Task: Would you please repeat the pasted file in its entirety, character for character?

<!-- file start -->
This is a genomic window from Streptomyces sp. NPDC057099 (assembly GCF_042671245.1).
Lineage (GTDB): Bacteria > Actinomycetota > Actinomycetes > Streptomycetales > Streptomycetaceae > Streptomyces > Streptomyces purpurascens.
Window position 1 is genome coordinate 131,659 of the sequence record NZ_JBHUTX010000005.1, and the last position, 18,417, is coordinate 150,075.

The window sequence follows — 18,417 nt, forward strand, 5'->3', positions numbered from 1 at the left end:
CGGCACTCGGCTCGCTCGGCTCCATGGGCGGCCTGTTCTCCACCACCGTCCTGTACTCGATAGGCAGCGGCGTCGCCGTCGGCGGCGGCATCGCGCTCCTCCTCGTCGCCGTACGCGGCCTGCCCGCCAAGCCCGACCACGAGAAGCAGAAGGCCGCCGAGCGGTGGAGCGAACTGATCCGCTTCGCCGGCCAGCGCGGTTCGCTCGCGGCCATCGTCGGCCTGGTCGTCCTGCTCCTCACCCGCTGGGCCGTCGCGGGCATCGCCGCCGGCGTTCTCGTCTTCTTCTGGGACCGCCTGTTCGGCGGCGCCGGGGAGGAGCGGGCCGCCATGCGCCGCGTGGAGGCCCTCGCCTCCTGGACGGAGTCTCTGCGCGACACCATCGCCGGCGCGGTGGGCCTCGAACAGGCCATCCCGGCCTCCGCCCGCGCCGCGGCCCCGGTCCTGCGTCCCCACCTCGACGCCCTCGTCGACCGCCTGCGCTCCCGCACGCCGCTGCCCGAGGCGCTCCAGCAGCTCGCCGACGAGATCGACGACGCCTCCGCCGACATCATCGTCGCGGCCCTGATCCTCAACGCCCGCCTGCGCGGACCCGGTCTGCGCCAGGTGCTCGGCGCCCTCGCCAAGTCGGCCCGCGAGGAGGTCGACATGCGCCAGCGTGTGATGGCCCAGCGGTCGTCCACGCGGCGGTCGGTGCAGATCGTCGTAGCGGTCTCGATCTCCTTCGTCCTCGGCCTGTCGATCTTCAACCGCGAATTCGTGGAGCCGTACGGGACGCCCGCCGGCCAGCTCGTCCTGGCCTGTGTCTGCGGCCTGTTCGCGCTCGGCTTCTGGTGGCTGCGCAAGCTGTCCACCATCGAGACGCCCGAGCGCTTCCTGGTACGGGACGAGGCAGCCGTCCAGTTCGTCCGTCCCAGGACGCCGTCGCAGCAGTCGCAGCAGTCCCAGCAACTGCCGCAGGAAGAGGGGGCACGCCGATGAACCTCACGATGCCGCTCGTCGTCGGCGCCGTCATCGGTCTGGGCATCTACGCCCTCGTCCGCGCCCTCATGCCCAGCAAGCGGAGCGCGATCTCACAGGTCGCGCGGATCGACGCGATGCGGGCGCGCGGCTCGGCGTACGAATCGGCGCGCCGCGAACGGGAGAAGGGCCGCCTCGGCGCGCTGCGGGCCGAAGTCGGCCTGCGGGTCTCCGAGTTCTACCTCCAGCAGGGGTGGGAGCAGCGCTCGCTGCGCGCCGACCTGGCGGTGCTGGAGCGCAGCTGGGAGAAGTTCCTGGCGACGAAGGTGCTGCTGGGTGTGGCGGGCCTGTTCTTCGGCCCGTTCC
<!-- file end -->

This is a genomic window from Streptomyces sp. NPDC057099 (assembly GCF_042671245.1).
Lineage (GTDB): Bacteria > Actinomycetota > Actinomycetes > Streptomycetales > Streptomycetaceae > Streptomyces > Streptomyces purpurascens.
Window position 1 is genome coordinate 131,659 of the sequence record NZ_JBHUTX010000005.1, and the last position, 18,417, is coordinate 150,075.

The window sequence follows — 18,417 nt, forward strand, 5'->3', positions numbered from 1 at the left end:
CGGCACTCGGCTCGCTCGGCTCCATGGGCGGCCTGTTCTCCACCACCGTCCTGTACTCGATAGGCAGCGGCGTCGCCGTCGGCGGCGGCATCGCGCTCCTCCTCGTCGCCGTACGCGGCCTGCCCGCCAAGCCCGACCACGAGAAGCAGAAGGCCGCCGAGCGGTGGAGCGAACTGATCCGCTTCGCCGGCCAGCGCGGTTCGCTCGCGGCCATCGTCGGCCTGGTCGTCCTGCTCCTCACCCGCTGGGCCGTCGCGGGCATCGCCGCCGGCGTTCTCGTCTTCTTCTGGGACCGCCTGTTCGGCGGCGCCGGGGAGGAGCGGGCCGCCATGCGCCGCGTGGAGGCCCTCGCCTCCTGGACGGAGTCTCTGCGCGACACCATCGCCGGCGCGGTGGGCCTCGAACAGGCCATCCCGGCCTCCGCCCGCGCCGCGGCCCCGGTCCTGCGTCCCCACCTCGACGCCCTCGTCGACCGCCTGCGCTCCCGCACGCCGCTGCCCGAGGCGCTCCAGCAGCTCGCCGACGAGATCGACGACGCCTCCGCCGACATCATCGTCGCGGCCCTGATCCTCAACGCCCGCCTGCGCGGACCCGGTCTGCGCCAGGTGCTCGGCGCCCTCGCCAAGTCGGCCCGCGAGGAGGTCGACATGCGCCAGCGTGTGATGGCCCAGCGGTCGTCCACGCGGCGGTCGGTGCAGATCGTCGTAGCGGTCTCGATCTCCTTCGTCCTCGGCCTGTCGATCTTCAACCGCGAATTCGTGGAGCCGTACGGGACGCCCGCCGGCCAGCTCGTCCTGGCCTGTGTCTGCGGCCTGTTCGCGCTCGGCTTCTGGTGGCTGCGCAAGCTGTCCACCATCGAGACGCCCGAGCGCTTCCTGGTACGGGACGAGGCAGCCGTCCAGTTCGTCCGTCCCAGGACGCCGTCGCAGCAGTCGCAGCAGTCCCAGCAACTGCCGCAGGAAGAGGGGGCACGCCGATGAACCTCACGATGCCGCTCGTCGTCGGCGCCGTCATCGGTCTGGGCATCTACGCCCTCGTCCGCGCCCTCATGCCCAGCAAGCGGAGCGCGATCTCACAGGTCGCGCGGATCGACGCGATGCGGGCGCGCGGCTCGGCGTACGAATCGGCGCGCCGCGAACGGGAGAAGGGCCGCCTCGGCGCGCTGCGGGCCGAAGTCGGCCTGCGGGTCTCCGAGTTCTACCTCCAGCAGGGGTGGGAGCAGCGCTCGCTGCGCGCCGACCTGGCGGTGCTGGAGCGCAGCTGGGAGAAGTTCCTGGCGACGAAGGTGCTGCTGGGTGTGGCGGGCCTGTTCTTCGGCCCGTTCC